Secure A Trustworthy Support System

It is always best to have a strong support system of people that you can trust and be open with about your feelings and struggles while in eating disorder recovery. You can rely on your support system, whether it may be a friend, family member, or even your therapist to be there for you in times that feel stressful. Your support system of trustworthy allies can help you breathe through stressful situations, help you redirect your focus, and be there for you when you need them most. Whether they be the people you call on the phone to discuss your thoughts and emotions or be the people that you ask to attend an event with you so that they can assist you in engaging in conversation that isn’t revolving around diet talk, they will be there for you when you need someone to lean on for support when you need it.

 

If you or someone you know is struggling with an eating disorder this Summer or beyond, please reach out for help.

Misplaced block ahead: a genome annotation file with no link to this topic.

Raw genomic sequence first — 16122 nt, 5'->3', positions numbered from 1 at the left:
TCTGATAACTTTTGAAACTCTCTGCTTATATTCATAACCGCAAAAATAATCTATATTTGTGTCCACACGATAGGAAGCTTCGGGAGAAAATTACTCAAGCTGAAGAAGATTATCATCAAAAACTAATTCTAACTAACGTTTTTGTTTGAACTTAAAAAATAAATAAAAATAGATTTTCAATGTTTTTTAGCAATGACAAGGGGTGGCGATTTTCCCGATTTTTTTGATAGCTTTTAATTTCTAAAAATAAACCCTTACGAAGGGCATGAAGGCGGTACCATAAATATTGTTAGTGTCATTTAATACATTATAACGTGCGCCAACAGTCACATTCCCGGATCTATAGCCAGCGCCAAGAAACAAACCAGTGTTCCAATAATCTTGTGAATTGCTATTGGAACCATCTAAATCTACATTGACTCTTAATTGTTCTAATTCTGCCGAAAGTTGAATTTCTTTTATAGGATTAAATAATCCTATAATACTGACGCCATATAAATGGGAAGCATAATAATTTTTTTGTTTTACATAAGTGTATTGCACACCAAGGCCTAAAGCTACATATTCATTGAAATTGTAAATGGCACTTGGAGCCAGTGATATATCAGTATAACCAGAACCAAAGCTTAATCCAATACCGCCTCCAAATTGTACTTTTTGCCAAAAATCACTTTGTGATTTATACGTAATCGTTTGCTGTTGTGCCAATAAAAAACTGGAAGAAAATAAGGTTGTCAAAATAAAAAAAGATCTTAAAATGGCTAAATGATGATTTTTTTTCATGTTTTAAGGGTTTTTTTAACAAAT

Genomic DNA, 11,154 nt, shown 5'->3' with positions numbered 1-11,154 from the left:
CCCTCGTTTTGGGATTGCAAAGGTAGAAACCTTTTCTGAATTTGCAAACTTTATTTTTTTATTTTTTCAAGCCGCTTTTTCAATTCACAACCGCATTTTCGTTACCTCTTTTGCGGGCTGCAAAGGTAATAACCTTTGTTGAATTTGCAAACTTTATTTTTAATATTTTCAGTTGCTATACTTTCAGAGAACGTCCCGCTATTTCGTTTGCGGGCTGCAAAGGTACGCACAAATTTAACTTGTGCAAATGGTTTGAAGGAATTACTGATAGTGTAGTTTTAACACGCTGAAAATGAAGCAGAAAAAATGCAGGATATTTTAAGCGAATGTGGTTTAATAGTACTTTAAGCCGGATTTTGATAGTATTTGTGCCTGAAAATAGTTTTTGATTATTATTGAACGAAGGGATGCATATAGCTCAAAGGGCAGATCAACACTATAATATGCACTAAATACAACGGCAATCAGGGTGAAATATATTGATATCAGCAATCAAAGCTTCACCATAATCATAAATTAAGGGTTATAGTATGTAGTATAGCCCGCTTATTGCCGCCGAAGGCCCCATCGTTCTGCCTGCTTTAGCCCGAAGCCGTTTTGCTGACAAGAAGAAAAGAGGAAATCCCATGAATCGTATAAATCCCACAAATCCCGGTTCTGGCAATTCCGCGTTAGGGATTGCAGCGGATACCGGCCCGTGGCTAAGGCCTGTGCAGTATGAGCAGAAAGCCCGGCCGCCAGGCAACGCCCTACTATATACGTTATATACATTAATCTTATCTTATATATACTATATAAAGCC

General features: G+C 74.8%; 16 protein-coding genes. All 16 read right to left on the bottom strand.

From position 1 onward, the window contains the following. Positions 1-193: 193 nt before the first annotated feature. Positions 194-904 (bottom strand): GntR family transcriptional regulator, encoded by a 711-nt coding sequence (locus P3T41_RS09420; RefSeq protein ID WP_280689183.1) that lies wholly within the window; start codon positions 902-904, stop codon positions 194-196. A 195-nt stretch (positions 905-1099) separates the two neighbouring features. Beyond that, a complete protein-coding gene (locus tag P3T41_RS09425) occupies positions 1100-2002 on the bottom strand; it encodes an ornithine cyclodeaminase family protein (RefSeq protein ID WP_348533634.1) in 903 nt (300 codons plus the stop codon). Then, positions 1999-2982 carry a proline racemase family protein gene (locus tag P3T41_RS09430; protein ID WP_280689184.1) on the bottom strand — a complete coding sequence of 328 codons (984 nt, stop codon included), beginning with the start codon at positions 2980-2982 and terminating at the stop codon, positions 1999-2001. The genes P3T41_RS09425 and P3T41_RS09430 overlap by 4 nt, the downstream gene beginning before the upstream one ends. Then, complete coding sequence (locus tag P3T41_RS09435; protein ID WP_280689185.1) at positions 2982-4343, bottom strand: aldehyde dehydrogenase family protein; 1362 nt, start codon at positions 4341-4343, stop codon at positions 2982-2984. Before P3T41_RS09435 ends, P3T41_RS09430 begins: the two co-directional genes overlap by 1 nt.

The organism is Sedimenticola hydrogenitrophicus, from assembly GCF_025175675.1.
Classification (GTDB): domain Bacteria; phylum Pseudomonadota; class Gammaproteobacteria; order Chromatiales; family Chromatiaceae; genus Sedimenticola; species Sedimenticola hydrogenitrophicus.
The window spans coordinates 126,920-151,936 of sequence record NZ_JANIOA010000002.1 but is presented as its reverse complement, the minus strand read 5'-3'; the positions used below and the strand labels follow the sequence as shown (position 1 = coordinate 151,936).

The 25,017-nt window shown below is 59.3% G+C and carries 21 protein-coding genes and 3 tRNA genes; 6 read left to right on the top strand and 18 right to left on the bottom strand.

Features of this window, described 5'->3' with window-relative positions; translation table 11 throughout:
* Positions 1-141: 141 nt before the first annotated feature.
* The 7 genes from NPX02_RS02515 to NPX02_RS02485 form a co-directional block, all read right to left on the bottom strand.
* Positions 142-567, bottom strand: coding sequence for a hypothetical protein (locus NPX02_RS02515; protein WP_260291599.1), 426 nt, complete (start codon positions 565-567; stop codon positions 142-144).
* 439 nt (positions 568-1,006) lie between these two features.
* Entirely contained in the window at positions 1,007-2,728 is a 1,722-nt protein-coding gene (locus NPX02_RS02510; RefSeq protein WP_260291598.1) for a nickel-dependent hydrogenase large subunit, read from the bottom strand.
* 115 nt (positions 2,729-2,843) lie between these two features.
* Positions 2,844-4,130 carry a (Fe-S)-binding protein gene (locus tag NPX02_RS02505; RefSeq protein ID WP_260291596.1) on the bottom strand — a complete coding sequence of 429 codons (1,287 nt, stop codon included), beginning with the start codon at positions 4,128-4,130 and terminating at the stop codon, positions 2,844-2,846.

Virginia’s Premier Day Treatment And Intensive Outpatient Treatment Centers

Prosperity Eating Disorders & Wellness Center specializes in the treatment of eating disorders while offering evidence-based, comprehensive, ethical, and individualized treatment to all ages, ethnicities, genders, and eating disorders. Our goal is to help sufferers find a full recovery by meeting their psychological, nutritional, emotional, and relational needs. We specialize in treating Anorexia, Bulimia, EDNOS, Orthorexia, and Binge Eating Disorder. With locations in Herndon and Norfolk, Prosperity is equipped to serve the needs of adolescents and adults throughout Virginia. 

Get started with Prosperity Eating Disorders & Wellness Center today!

10 Common Eating Disorder Myths Debunked

10 Common Eating Disorder Myths Debunked

Eating disorders are surrounded by a very large number of myths and misconceptions that make the importance and severity of an eating disorder very difficult to fully understand. Read below as we debunk 10 of the most common eating disorder myths!

MYTH: Only teenagers have eating disorders.